The agreement was signed today in Lisbon by Emma Navarro, Vice-President of the European Investment Bank (EIB), and João Manso Neto, CEO of EDP Renováveis and Windplus representative.
Once operational, the wind farm will start supplying 25MW of clean electricity, which is equivalent to the consumption of approximately 30 000 households. The WindFloat Atlantic project will use innovative floating structures that enable harvesting of abundant wind resources in deep waters where building foundations on the sea-floor is not possible. This will open up new export opportunities for the European wind industry.
Commissioner Moedas said:
Today’s deal is another example of how EU financing is helping to lower the risk of rolling out innovative energy solutions like WindFloat. We need breakthrough technologies to accelerate the clean energy transition in Europe and lead the global fight against climate change. This will ultimately improve the quality of life and create new jobs and economic growth for citizens.
The €60 million loan will come from the InnovFin Energy Demonstration Projects facility (InnovFin EDP), which is funded under the EU’s research and innovation programme Horizon 2020. In addition, the project will receive €29.9 million from the EU’s NER300 programme. InnovFin EDP was launched in 2015 by the European Commission and the European Investment Bank to provide debt or debt-like finance to innovative first-of-a-kind projects in the fields of renewable energy, energy storage, smart grids, and carbon capture utilisation and storage. The WindFloat technology, which is now reaching commercial stage, also received financial support from the EU’s previous research and innovation programme (FP7), between 2007 and 2013.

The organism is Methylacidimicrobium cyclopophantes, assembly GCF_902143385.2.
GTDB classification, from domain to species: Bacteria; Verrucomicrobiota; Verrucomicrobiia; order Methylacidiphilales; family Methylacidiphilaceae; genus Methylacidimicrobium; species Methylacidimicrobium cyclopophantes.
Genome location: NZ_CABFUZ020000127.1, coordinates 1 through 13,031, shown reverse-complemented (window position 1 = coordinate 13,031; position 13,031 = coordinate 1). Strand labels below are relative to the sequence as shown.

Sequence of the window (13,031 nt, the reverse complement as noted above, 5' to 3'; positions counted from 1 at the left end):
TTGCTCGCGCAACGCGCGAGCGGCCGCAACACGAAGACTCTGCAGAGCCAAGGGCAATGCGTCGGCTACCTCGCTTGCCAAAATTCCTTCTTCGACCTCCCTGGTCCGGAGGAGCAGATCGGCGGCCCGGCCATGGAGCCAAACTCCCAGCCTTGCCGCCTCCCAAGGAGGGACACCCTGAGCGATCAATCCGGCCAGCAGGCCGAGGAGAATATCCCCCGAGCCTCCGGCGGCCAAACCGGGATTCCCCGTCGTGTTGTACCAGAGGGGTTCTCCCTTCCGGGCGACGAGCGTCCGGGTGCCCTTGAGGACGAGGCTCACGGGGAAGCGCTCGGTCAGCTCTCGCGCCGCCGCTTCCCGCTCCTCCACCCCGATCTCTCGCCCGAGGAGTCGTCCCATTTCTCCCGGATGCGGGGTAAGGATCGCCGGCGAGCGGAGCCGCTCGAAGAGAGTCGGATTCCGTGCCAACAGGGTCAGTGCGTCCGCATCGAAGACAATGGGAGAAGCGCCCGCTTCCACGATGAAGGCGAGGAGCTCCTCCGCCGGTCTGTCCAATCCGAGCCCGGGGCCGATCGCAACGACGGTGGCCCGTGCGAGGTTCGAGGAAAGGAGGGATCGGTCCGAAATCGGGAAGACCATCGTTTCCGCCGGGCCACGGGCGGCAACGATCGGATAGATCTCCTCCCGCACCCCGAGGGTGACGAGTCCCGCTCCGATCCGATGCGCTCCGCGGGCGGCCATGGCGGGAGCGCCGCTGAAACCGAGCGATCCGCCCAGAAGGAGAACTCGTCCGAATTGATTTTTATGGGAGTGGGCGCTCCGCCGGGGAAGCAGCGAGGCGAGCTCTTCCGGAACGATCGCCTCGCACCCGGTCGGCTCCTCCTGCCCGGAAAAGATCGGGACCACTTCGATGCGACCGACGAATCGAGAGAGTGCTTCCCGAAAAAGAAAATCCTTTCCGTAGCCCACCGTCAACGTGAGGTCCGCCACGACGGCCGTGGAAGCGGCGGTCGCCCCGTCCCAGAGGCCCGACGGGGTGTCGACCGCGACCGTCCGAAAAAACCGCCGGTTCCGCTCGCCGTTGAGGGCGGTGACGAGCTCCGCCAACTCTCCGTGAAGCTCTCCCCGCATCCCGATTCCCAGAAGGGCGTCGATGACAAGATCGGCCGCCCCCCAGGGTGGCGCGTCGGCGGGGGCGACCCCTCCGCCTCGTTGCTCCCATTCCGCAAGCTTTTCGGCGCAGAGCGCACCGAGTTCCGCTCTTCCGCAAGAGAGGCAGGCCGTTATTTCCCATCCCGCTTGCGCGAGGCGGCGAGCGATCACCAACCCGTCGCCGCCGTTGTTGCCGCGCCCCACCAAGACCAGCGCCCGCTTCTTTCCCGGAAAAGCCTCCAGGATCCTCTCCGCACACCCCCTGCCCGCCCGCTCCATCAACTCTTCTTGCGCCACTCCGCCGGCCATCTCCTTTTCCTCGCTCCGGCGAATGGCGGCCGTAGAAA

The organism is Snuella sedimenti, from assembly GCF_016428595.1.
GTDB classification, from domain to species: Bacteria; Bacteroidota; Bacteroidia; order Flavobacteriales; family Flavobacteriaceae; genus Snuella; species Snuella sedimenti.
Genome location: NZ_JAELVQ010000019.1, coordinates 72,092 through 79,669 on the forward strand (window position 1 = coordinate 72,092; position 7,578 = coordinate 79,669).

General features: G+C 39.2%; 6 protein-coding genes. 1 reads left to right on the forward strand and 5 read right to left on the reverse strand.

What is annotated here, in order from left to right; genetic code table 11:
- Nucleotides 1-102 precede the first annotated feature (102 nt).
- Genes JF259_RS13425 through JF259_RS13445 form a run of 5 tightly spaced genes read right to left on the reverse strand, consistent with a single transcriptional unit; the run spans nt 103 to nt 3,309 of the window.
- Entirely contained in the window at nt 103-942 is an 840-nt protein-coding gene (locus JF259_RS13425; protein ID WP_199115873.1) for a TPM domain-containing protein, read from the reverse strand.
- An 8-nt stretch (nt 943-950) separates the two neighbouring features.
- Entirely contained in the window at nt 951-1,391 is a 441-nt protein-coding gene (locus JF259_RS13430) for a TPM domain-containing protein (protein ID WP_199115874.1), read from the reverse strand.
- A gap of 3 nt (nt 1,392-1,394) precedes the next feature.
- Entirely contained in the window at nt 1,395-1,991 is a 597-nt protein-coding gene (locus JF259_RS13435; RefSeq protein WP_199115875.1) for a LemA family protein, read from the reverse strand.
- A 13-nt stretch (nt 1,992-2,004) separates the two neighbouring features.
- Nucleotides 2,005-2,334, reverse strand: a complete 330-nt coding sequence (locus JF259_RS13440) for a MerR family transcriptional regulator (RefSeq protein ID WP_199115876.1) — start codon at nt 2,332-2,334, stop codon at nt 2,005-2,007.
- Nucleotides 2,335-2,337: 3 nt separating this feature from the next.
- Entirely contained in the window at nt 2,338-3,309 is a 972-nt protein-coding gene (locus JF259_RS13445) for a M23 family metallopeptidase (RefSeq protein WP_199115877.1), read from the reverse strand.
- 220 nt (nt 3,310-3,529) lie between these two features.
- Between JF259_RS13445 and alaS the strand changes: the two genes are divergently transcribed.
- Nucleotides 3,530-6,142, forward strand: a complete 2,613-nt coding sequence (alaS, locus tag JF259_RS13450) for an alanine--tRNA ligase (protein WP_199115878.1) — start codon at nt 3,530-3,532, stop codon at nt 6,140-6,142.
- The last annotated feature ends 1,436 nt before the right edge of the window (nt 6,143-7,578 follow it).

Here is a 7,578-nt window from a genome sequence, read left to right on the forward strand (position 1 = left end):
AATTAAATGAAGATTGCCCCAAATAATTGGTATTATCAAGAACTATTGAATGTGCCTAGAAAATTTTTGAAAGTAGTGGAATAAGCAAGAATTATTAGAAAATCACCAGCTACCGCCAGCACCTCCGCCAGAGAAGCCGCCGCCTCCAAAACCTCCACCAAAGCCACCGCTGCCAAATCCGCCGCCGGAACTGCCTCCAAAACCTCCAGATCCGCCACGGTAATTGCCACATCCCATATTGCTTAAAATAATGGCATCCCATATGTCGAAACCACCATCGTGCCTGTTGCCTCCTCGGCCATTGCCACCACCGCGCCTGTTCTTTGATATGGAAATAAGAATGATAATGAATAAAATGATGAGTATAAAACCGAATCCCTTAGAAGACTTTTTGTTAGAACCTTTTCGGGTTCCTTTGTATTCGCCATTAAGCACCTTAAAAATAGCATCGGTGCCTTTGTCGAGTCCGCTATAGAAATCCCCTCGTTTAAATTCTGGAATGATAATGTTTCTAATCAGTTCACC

WindPlus, set up by Energias de Portugal, REPSOL and Principle Power Inc., will install the offshore wind farm approximately 20 kilometres off the coast of Viana do Castelo in Northern Portugal where the water depth is between 85 and 100 metres. It will feature three 8.4 MW ‘Vestas V-164’ turbines. The platform and turbines will be assembled in a local harbour before being transported offshore using tugboats.
Public financial support is needed to lower the risk of market uptake of the next generation of low‑carbon energy technologies, which typically lack access to finance (the so-called ‘valley of death’ from demonstration to market). Once fully commercialised, those technologies are expected to greatly contribute to the EU's leadership in renewable energy and global efforts to mitigate climate change.
This InnovFin EDP deal follows the signing of a €52.5 million loan for the manufacturing of innovative battery cells for use in transport, energy storage and industry (Northvolt, Sweden); a €30 million loan for a gasification plant that converts wood residues and industrial waste into electricity and heat (CHO TIPER, France); a €15 million loan to set up a manufacturing line for new and highly-efficient photovoltaic technology (Oxford PV, Germany); and a €10 million loan to build a demonstration unit that converts wave energy into electrical power (WaveRoller, Portugal).
- Publication date
- 19 October 2018
- Directorate-General for Research and Innovation